International Wildlife Encyclopedia - Vol. 20

International Wildlife Encyclopedia - Vol. 20

International Wildlife Encyclopedia - Vol. 20

International Wildlife Encyclopedia - Vol. 20

Excerpt

TURTLES ARE REPTILES THAT have a shell protecting most of their body. The shell is made up of two parts: the upper part is called the carapace and the lower part is called the plastron. The carapace and the plastron are joined along the sides of the body, but at the front end there is an opening for the head and legs to emerge, and at the back end an opening for the back legs and tail. Most turtles are able to withdraw their head, legs and tail into the shell so that it is almost impossible for a predator to kill and eat them unless it is large enough to swallow them whole. Mud turtles, genus Kinosternon, and musk turtles, genus Sternotherus, are notable in that their shells have hinged lobes at the front and back. When a mud or musk turtle withdraws into its shell, the lobes can be pulled shut, enabling the turtle to conceal itself completely.

The smallest turtle species is the speckled tortoise, Homopus signatus, of South Africa and Namibia, the largest specimens of which are about 3¾ inches (9.5 cm) in length and weigh just 5 ounces (140 g). At the other extreme, leatherback or leathery turtles, Dermochelys coriacea, can grow to 9 feet (2.7 m) in length and weigh more than % ton (860 kg).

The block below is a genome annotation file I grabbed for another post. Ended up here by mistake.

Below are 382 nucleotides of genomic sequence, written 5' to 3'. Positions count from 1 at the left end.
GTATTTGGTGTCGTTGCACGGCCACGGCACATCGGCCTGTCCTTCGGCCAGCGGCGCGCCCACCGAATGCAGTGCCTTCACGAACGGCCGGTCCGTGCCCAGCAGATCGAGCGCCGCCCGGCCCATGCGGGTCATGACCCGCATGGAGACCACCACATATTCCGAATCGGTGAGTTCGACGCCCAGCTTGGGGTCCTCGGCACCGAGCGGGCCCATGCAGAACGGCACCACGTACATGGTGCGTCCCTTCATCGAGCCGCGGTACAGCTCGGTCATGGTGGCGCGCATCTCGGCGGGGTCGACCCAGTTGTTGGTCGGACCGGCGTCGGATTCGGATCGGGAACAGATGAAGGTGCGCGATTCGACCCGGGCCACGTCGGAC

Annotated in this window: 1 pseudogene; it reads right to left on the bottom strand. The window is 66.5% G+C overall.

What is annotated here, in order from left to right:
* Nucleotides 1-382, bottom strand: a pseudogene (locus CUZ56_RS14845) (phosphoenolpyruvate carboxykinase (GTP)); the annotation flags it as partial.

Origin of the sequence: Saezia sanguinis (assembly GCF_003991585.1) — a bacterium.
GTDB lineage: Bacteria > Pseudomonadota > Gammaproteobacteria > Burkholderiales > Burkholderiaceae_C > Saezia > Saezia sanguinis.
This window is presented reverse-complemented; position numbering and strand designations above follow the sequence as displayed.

Classification

Their protective shells are one of the factors that have made turtles such successful animals in evolutionary terms. They are the oldest form of reptile alive today and have survived with very little change for more than 200 million years. Scientists have dated the oldest turtle fossils back to the Triassic period, about 230 million years ago.

There are two major groups of turtles, classified according to the way in which the neck is bent when the head is withdrawn into the shell. In the main group (the hiddennecked turtles, suborder Cryptodira), the neck is bent on a vertical plane, in a similar manner to the neck of a cobra. In the side-necked turtles (suborder Pleurodira) it is folded sideways beneath the front edge of the upper shell, that is, on a horizontal plane.

Side-necked turtles usually have longer necks than hidden-necked turtles; in some species, the neck is so long that they are called snake-necked turtles (family Chelidae). The two suborders of turtles also differ from one another in various key aspects of their skull and skeleton structure.

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